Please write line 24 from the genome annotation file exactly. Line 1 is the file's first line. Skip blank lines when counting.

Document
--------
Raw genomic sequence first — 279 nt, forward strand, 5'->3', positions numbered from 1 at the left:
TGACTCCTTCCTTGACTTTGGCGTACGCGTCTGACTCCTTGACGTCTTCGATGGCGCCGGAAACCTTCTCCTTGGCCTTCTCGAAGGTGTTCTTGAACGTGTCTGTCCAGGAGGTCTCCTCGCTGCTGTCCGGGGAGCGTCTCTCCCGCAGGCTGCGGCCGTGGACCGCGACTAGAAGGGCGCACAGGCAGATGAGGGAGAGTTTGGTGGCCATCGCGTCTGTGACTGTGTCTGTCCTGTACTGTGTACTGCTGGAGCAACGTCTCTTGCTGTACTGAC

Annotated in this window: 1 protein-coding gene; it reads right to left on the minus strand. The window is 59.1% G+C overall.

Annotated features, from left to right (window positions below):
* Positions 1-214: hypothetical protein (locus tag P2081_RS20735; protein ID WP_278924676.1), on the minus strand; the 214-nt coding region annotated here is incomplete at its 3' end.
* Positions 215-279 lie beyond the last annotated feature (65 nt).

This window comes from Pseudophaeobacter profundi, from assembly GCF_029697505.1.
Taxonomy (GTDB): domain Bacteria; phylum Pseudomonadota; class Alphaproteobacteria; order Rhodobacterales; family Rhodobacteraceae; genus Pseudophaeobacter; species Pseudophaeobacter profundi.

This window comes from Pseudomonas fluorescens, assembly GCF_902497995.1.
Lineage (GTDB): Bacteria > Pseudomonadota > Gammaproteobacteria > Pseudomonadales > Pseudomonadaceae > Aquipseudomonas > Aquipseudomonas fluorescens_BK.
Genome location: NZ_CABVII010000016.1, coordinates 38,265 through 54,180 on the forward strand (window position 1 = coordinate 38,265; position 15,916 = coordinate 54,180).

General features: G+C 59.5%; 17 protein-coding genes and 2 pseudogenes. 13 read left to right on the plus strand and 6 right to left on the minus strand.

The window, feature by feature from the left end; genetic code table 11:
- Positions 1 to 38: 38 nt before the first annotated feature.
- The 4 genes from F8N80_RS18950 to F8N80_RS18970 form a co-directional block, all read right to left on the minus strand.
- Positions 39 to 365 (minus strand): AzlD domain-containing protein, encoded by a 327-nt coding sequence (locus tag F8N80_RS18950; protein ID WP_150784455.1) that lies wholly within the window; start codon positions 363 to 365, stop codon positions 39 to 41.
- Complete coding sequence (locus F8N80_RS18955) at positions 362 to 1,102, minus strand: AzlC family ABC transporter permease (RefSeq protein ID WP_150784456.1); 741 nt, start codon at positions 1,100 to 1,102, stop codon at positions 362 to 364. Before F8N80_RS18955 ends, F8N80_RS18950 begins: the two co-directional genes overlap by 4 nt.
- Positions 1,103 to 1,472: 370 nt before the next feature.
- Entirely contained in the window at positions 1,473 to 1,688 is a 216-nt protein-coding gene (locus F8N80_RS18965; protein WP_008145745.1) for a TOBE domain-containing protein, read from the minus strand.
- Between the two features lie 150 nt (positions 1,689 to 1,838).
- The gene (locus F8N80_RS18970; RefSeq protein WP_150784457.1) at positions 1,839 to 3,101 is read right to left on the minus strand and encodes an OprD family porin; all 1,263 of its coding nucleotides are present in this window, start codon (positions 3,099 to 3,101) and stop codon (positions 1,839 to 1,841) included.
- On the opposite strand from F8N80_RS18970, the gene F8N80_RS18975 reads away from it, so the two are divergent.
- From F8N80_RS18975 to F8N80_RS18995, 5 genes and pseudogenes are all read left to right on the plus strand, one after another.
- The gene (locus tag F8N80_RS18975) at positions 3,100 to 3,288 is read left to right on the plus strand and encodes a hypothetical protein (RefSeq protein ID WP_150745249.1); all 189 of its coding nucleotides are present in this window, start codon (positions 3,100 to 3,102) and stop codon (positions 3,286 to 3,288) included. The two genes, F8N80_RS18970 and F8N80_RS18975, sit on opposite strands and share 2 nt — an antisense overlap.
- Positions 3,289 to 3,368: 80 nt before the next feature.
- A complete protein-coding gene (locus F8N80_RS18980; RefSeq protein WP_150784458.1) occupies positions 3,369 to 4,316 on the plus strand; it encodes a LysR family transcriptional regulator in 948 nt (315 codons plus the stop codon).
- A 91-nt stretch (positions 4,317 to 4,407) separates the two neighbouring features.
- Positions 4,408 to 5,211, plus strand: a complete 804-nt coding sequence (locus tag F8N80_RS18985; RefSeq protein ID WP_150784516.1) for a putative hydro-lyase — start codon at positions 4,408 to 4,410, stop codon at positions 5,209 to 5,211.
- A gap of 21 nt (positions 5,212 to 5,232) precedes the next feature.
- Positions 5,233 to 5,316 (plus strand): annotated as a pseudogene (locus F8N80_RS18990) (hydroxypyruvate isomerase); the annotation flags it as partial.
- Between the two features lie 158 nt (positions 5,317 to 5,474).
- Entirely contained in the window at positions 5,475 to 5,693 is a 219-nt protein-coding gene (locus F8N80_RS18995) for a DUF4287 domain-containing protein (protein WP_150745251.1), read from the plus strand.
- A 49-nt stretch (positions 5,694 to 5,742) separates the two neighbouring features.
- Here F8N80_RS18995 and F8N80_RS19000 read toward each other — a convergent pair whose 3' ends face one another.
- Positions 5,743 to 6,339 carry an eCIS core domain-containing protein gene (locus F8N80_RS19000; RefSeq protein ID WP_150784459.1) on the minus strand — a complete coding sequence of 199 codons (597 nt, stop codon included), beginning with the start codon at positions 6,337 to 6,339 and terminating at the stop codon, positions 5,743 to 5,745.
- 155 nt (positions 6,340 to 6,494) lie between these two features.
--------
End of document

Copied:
- The gene (locus tag F8N80_RS18975) at positions 3,100 to 3,288 is read left to right on the plus strand and encodes a hypothetical protein (RefSeq protein ID WP_150745249.1); all 189 of its coding nucleotides are present in this window, start codon (positions 3,100 to 3,102) and stop codon (positions 3,286 to 3,288) included. The two genes, F8N80_RS18970 and F8N80_RS18975, sit on opposite strands and share 2 nt — an antisense overlap.